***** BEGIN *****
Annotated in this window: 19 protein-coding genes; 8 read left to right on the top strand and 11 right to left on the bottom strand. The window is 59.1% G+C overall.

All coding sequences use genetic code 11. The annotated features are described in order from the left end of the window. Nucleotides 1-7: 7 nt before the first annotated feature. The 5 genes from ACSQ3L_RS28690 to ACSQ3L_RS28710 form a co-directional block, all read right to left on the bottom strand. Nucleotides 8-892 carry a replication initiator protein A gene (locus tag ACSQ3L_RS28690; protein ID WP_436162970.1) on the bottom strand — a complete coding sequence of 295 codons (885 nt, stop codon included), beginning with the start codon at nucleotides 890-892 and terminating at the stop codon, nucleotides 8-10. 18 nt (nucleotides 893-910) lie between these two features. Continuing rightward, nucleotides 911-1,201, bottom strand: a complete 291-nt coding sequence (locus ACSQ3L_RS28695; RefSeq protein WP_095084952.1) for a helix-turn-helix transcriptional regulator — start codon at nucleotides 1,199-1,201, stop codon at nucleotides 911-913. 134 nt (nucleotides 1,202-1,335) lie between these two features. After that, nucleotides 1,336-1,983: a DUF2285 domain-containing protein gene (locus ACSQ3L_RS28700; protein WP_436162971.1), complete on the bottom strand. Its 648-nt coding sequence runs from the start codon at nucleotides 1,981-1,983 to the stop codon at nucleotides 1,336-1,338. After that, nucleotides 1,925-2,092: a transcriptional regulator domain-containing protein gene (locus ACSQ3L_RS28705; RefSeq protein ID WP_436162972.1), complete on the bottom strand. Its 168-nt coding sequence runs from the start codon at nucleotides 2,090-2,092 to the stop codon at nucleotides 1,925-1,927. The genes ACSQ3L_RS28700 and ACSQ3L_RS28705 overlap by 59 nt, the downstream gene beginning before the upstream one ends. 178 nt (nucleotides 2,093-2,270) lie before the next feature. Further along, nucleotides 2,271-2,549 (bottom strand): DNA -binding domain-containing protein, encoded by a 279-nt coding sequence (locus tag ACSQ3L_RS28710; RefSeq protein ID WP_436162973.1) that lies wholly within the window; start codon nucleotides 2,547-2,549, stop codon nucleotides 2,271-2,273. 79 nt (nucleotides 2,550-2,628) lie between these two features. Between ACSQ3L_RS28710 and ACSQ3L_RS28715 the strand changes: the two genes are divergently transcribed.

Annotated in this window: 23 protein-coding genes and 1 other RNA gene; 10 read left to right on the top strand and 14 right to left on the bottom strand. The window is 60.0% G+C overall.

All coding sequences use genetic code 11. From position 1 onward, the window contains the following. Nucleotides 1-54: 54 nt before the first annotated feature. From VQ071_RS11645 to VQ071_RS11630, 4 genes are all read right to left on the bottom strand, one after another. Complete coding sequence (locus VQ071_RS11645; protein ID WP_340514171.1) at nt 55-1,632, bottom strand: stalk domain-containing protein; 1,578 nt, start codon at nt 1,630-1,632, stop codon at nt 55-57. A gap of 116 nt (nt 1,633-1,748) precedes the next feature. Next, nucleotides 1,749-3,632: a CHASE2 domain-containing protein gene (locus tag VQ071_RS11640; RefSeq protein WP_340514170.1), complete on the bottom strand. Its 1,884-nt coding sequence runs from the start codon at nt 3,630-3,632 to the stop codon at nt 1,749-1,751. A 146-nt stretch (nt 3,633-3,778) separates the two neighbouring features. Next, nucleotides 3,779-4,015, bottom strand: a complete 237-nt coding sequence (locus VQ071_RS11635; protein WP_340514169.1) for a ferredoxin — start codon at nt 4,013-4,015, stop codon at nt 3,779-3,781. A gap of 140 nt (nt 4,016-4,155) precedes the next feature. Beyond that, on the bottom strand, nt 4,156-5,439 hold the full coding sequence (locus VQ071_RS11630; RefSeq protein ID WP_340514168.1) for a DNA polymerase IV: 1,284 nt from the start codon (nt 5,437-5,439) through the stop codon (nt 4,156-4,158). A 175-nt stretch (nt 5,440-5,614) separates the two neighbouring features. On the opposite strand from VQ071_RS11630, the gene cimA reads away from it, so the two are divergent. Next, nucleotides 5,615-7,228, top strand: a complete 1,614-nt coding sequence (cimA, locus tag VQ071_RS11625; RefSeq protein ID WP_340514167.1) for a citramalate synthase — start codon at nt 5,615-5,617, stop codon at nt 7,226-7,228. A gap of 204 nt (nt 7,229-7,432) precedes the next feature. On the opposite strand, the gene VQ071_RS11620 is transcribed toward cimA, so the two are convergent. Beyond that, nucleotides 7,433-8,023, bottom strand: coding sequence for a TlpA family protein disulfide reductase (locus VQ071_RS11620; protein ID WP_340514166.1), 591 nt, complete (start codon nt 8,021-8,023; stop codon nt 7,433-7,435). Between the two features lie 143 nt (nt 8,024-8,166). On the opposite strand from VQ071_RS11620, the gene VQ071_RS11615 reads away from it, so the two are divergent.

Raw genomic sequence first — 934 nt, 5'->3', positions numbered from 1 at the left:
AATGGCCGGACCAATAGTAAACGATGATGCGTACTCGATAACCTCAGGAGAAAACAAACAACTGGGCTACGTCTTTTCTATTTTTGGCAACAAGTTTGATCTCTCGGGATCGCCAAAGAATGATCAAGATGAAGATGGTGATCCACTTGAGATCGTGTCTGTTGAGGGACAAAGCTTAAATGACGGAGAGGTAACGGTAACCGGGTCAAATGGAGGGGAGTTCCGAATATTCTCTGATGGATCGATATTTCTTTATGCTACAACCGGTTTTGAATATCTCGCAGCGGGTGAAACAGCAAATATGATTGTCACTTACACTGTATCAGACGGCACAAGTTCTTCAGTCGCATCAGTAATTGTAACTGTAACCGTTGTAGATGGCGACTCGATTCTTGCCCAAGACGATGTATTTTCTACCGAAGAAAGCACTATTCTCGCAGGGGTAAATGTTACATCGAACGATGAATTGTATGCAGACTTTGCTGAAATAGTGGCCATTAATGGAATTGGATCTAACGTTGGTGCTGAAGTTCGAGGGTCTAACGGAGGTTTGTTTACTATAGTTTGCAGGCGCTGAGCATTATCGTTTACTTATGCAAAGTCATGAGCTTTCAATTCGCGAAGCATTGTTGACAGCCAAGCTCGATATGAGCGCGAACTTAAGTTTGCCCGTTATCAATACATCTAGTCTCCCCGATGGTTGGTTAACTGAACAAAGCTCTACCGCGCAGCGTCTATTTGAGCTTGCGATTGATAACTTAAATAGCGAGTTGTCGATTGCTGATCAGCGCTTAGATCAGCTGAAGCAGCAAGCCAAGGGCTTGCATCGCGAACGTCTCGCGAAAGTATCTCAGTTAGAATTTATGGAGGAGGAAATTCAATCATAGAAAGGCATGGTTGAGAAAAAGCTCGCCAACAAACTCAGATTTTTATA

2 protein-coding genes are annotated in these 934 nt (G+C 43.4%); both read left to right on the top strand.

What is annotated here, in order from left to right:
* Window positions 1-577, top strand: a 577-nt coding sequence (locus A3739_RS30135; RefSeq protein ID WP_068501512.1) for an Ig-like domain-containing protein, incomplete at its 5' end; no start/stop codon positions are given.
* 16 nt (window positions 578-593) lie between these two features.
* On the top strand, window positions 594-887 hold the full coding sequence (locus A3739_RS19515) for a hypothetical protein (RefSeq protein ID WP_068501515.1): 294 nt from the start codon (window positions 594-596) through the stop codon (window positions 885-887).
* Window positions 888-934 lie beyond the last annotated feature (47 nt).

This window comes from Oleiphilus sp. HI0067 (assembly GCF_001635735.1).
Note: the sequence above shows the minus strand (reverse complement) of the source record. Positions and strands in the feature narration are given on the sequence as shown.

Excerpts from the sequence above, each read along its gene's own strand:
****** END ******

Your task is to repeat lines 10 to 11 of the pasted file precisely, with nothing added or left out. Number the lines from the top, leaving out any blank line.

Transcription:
* 16 nt (window positions 578-593) lie between these two features.
* On the top strand, window positions 594-887 hold the full coding sequence (locus A3739_RS19515) for a hypothetical protein (RefSeq protein ID WP_068501515.1): 294 nt from the start codon (window positions 594-596) through the stop codon (window positions 885-887).